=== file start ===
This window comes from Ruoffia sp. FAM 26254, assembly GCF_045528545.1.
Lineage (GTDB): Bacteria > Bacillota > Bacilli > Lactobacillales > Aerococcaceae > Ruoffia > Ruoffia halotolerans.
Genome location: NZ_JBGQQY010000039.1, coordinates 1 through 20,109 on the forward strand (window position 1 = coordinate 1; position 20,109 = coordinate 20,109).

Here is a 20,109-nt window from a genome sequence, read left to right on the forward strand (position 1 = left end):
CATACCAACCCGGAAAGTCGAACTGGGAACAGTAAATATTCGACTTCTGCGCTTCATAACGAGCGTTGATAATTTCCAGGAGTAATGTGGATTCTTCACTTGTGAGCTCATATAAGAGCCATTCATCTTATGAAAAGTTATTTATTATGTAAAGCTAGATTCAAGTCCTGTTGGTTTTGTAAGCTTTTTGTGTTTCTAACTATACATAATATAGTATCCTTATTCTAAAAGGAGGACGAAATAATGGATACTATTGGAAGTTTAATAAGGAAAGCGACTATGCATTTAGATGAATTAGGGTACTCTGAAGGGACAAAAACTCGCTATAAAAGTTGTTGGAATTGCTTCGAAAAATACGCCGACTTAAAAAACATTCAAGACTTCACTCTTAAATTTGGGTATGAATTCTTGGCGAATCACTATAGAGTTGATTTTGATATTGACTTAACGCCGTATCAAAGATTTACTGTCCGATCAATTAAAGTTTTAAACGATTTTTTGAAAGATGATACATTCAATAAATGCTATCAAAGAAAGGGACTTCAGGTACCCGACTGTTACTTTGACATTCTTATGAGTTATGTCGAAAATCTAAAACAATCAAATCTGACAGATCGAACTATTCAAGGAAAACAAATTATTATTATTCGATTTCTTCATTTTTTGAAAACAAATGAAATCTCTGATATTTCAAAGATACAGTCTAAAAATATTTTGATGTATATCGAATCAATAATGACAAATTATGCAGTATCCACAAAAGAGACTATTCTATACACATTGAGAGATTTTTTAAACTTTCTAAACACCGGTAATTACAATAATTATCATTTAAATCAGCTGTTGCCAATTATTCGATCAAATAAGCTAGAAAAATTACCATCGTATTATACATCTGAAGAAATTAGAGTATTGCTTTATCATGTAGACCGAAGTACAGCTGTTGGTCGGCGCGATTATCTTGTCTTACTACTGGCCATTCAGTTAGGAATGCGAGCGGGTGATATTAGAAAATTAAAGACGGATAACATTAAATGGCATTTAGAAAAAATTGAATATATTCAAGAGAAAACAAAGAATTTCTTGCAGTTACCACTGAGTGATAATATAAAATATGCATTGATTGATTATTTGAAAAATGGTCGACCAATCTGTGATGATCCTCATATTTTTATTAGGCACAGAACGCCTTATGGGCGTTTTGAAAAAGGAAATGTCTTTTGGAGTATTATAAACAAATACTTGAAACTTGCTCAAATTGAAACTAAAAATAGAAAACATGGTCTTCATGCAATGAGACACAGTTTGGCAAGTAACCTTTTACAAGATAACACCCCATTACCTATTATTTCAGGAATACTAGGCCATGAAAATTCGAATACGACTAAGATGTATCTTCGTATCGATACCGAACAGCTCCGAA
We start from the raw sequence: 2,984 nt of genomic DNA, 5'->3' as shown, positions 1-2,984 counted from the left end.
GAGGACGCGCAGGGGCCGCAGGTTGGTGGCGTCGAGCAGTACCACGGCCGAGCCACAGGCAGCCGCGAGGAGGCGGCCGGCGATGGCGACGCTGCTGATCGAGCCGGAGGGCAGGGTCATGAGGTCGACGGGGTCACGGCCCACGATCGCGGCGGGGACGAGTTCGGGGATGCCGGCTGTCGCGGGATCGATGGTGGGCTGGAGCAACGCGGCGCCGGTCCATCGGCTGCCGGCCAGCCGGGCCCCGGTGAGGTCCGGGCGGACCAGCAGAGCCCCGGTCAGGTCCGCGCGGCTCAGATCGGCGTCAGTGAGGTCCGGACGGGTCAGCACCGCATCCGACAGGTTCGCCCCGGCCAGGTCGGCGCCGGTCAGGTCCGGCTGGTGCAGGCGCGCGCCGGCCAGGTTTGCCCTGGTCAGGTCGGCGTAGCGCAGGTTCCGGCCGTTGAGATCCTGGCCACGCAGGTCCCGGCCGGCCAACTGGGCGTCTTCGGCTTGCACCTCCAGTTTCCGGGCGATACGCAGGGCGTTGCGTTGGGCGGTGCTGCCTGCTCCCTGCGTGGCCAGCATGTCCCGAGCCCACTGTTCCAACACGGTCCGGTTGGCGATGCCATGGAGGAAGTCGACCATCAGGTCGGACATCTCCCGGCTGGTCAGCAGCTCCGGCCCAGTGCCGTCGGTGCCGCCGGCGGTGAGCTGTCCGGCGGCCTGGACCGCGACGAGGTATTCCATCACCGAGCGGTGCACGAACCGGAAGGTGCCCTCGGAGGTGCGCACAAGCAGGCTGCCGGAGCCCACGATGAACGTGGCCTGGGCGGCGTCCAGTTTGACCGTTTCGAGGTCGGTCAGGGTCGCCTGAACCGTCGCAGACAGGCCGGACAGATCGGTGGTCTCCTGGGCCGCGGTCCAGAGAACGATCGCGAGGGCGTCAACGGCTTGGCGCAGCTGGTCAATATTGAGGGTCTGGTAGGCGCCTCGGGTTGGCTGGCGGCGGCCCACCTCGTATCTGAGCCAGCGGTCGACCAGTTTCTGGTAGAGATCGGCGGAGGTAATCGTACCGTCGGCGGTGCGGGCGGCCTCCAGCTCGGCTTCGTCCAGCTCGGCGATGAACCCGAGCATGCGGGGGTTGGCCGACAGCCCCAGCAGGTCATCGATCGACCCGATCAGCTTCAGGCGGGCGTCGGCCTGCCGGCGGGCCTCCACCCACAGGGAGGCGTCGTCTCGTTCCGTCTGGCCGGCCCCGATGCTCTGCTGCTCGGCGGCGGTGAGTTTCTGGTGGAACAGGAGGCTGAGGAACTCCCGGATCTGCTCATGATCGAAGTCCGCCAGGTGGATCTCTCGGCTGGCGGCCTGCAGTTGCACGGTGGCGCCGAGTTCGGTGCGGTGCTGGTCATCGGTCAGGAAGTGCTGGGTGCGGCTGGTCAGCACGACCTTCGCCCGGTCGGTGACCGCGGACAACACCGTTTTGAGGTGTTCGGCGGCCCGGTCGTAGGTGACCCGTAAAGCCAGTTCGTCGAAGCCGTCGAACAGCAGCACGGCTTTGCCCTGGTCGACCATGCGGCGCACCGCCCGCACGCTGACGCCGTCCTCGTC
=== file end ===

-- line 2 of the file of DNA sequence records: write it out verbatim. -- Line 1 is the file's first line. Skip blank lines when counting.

Lineage (GTDB): Bacteria > Bacillota > Bacilli > Lactobacillales > Aerococcaceae > Ruoffia > Ruoffia halotolerans.